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Surviving 2020: D. Bethel

Surviving 2020: D. Bethel

2020 was a year that upended all expectations. Though the threats that 2020 brought affected people in a variety of ways, for most it became a year of simple survival. For nerds, of course, we turn to the things that occupy our attention, inspire our imagination, or generate conversation. This year, we are looking at the things that helped us survive 2020. Today, co-host D. Bethel shares what kept him inspired throughout the year.


2020 became a year of self-reflection for most people; for creatives, it became a challenge to find inspiration in new places and ways. Working from home proved to be incredibly difficult when, all of a sudden, my creative, personal space became my classroom. Teaching, planning, and grading at my computer all day made it difficult to walk the two feet to my drawing table and work for another handful of hours on a Long John page. To that end, of all the things to provide inspiration, the sweet and sentimental video game, Spiritfarer, hit hard and unexpectedly.

Spiritfarer

On its own, Thunder Lotus’ newest game, Spiritfarer isn’t particularly notable. Yes, it looks very nice and the systems and loops are fun to juggle and the writing is top-notch. But it’s not revolutionary, at least not on its own. It’s just a good game. Honestly, that’s enough.

Spiritfarer is a management sim; playing as Stella, you takes over the role of spiritfarer––shepherding souls from death to the afterlife––from a retiring Charon. The majority of the game takes place on your boat that houses the spirits found along the way. During their tenancy, you talk to them, learn their stories, and help them get past whatever psychology holds them back from accepting their deaths. Once they have a moment of clarity, you take them to the “Everdoor” which sends them to their eternal home. For each spirit you recruit––taking the form of a different anthropomorphized animal––you do small quests to help brighten their moods. To do that, you grow crops, cook food, take them to specific locations, or harvest materials they want. With so many different spirits on your boat, your job is to keep all of these plates spinning while also maintaining your boat.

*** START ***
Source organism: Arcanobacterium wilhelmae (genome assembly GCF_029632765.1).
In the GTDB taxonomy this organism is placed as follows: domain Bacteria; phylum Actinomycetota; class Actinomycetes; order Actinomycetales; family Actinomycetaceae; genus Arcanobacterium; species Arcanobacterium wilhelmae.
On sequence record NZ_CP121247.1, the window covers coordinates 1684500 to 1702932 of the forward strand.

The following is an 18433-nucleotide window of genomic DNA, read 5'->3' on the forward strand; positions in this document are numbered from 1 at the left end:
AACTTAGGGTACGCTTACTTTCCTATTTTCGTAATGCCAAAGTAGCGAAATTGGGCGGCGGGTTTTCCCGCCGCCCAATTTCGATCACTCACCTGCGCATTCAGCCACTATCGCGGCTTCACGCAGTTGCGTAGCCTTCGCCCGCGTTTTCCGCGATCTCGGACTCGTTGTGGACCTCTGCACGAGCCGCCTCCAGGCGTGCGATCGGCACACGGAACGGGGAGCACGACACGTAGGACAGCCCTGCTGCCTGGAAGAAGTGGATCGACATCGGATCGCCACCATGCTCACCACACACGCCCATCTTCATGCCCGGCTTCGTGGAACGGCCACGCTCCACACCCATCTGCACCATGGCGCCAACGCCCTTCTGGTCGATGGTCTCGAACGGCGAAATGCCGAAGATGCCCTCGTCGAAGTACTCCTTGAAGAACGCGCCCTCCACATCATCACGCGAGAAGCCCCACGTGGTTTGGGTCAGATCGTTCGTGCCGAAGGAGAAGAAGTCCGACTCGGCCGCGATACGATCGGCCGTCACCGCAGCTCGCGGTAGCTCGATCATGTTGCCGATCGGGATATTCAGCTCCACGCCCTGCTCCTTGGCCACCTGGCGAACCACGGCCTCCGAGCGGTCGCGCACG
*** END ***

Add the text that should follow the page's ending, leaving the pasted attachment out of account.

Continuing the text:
Also, it has a hug button, which is great.

The thing about this game is not what it is, specifically, although––as I said––it’s very good. Instead, it’s about what it represents and what came before. Spiritfarer‘s Canadian developer, Thunder Lotus, is renowned for their amazing art and animation; what they can’t be accused of, however, is being stuck in a rut. Their previous game, Sundered, is a procedurally-generated Metroidvania. Before that, their first game, Jøtun, is an isometric 2D-Zelda-like that had you battling giant bosses to get into Valhalla (I played both games on the Dan & Rusty Video Game Power Hour years ago).

Every game differs wildly from the last, with the quality of art and music being the only link between them. This also makes them unpredictable, but not in a worrying, nervous way. There is no doubt that their next game will be beautiful and good, even if I have no idea what kind of game it will be, and that’s what I found so comforting about this game in a year like 2020.

This is not a cinematic sequence; this is just something you can do in the game. Screencap taken by the author (click for a larger version).

While Spiritfarer is wonderful, I find its success validating for the mercurial ethos of Thunder Lotus Games, and for me. Though I’m slow with the output for my western webcomic, Long John, I also know it’s not the only story I want to tell. Seeing Thunder Lotus not only bounce between genres and styles without a care but to also be successful (in terms of execution) with every game they make shows me that a similar desire to bounce around with my own creative endeavors is not only possible but can absolutely work when done with integrity, thoughtful intent, and earnest excitement. Those qualities seep through Spiritfarer on every level (pardon the pun), and they were more than welcome in a year like 2020.

Turnips & Romance

Turnips & Romance

WEEK IN GEEK: In the lead up to the holidays, Andrew binges the entirety (so far) of Amazon Prime’s original series, Man in the High Castle, while D. Bethel has been playing the delightful yet simple Cat Quest in short bursts.

RELEVANT LINKS:

  • The charming Nintendo Direct where Mario & Zelda creator, Shigeru Miyamoto, guides us through the new Super Nintendo World theme park:

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The Noclip Option

The Noclip Option

CYBERPROBLEMS 2020: The highly anticipated new game from CD Projekt Red, Cyberpunk 2077, was finally released after a few delays and it had some…issues. From representation issues to severe bugs, Cyberpunk 2077 is a game that has encouraged a lot of discussion, discourse, as well as hot takes. Andrew & D. Bethel do their best to sort through the mire.

UPDATE: It looks like Sony has removed Cyberpunk 2077 from the Playstation store and is refunding the purchase price to all who bought it there.